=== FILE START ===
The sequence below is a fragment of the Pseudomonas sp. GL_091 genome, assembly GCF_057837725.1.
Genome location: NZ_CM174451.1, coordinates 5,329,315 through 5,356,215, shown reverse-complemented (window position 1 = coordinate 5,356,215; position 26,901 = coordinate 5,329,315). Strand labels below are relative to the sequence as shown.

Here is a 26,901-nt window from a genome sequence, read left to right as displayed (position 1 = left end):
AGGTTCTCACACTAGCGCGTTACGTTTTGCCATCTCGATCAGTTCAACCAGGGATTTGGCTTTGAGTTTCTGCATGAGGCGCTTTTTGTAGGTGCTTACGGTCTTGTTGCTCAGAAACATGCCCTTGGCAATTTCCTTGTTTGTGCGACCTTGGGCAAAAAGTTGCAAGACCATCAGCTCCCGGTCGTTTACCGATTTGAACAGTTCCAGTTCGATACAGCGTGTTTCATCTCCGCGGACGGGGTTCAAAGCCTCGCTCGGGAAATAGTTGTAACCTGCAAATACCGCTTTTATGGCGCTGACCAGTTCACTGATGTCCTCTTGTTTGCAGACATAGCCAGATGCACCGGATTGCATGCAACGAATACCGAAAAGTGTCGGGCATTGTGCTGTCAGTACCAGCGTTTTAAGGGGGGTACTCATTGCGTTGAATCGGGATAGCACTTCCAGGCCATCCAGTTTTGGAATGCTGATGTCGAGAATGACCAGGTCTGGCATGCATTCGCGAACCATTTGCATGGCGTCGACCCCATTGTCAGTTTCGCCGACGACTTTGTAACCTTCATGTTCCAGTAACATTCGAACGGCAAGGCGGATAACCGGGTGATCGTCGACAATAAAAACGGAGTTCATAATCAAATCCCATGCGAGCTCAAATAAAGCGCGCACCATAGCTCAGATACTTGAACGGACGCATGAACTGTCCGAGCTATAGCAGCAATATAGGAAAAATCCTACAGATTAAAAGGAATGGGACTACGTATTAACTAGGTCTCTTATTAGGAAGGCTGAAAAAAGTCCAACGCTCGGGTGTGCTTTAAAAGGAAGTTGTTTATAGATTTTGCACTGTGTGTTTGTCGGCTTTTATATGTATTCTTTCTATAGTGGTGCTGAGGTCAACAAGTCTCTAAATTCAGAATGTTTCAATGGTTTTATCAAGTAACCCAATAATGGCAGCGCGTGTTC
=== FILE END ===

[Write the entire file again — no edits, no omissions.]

The sequence below is a fragment of the Pseudomonas sp. GL_091 genome, assembly GCF_057837725.1.
Genome location: NZ_CM174451.1, coordinates 5,329,315 through 5,356,215, shown reverse-complemented (window position 1 = coordinate 5,356,215; position 26,901 = coordinate 5,329,315). Strand labels below are relative to the sequence as shown.

Here is a 26,901-nt window from a genome sequence, read left to right as displayed (position 1 = left end):
AGGTTCTCACACTAGCGCGTTACGTTTTGCCATCTCGATCAGTTCAACCAGGGATTTGGCTTTGAGTTTCTGCATGAGGCGCTTTTTGTAGGTGCTTACGGTCTTGTTGCTCAGAAACATGCCCTTGGCAATTTCCTTGTTTGTGCGACCTTGGGCAAAAAGTTGCAAGACCATCAGCTCCCGGTCGTTTACCGATTTGAACAGTTCCAGTTCGATACAGCGTGTTTCATCTCCGCGGACGGGGTTCAAAGCCTCGCTCGGGAAATAGTTGTAACCTGCAAATACCGCTTTTATGGCGCTGACCAGTTCACTGATGTCCTCTTGTTTGCAGACATAGCCAGATGCACCGGATTGCATGCAACGAATACCGAAAAGTGTCGGGCATTGTGCTGTCAGTACCAGCGTTTTAAGGGGGGTACTCATTGCGTTGAATCGGGATAGCACTTCCAGGCCATCCAGTTTTGGAATGCTGATGTCGAGAATGACCAGGTCTGGCATGCATTCGCGAACCATTTGCATGGCGTCGACCCCATTGTCAGTTTCGCCGACGACTTTGTAACCTTCATGTTCCAGTAACATTCGAACGGCAAGGCGGATAACCGGGTGATCGTCGACAATAAAAACGGAGTTCATAATCAAATCCCATGCGAGCTCAAATAAAGCGCGCACCATAGCTCAGATACTTGAACGGACGCATGAACTGTCCGAGCTATAGCAGCAATATAGGAAAAATCCTACAGATTAAAAGGAATGGGACTACGTATTAACTAGGTCTCTTATTAGGAAGGCTGAAAAAAGTCCAACGCTCGGGTGTGCTTTAAAAGGAAGTTGTTTATAGATTTTGCACTGTGTGTTTGTCGGCTTTTATATGTATTCTTTCTATAGTGGTGCTGAGGTCAACAAGTCTCTAAATTCAGAATGTTTCAATGGTTTTATCAAGTAACCCAATAATGGCAGCGCGTGTTC